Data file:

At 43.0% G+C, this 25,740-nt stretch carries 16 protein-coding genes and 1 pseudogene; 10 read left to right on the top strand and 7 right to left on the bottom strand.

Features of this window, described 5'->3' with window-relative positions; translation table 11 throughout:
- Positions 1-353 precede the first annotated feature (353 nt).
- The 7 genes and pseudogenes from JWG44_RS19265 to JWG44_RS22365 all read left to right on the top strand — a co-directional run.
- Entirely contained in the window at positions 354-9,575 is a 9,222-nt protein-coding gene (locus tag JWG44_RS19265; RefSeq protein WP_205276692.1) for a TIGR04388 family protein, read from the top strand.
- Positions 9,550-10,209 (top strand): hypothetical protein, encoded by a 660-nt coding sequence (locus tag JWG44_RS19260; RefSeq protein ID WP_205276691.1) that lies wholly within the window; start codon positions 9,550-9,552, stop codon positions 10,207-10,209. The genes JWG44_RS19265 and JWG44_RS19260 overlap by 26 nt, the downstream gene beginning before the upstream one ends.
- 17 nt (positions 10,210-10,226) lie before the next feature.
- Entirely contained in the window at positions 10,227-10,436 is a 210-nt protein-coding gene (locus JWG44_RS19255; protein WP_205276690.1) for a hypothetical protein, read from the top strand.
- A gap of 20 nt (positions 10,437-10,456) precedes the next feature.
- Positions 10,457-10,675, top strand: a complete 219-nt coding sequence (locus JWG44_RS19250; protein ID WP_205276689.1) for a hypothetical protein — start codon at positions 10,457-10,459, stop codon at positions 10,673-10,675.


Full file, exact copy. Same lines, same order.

At 43.0% G+C, this 25,740-nt stretch carries 16 protein-coding genes and 1 pseudogene; 10 read left to right on the top strand and 7 right to left on the bottom strand.

Features of this window, described 5'->3' with window-relative positions; translation table 11 throughout:
- Positions 1-353 precede the first annotated feature (353 nt).
- The 7 genes and pseudogenes from JWG44_RS19265 to JWG44_RS22365 all read left to right on the top strand — a co-directional run.
- Entirely contained in the window at positions 354-9,575 is a 9,222-nt protein-coding gene (locus tag JWG44_RS19265; RefSeq protein WP_205276692.1) for a TIGR04388 family protein, read from the top strand.
- Positions 9,550-10,209 (top strand): hypothetical protein, encoded by a 660-nt coding sequence (locus tag JWG44_RS19260; RefSeq protein ID WP_205276691.1) that lies wholly within the window; start codon positions 9,550-9,552, stop codon positions 10,207-10,209. The genes JWG44_RS19265 and JWG44_RS19260 overlap by 26 nt, the downstream gene beginning before the upstream one ends.
- 17 nt (positions 10,210-10,226) lie before the next feature.
- Entirely contained in the window at positions 10,227-10,436 is a 210-nt protein-coding gene (locus JWG44_RS19255; protein WP_205276690.1) for a hypothetical protein, read from the top strand.
- A gap of 20 nt (positions 10,437-10,456) precedes the next feature.
- Positions 10,457-10,675, top strand: a complete 219-nt coding sequence (locus JWG44_RS19250; protein ID WP_205276689.1) for a hypothetical protein — start codon at positions 10,457-10,459, stop codon at positions 10,673-10,675.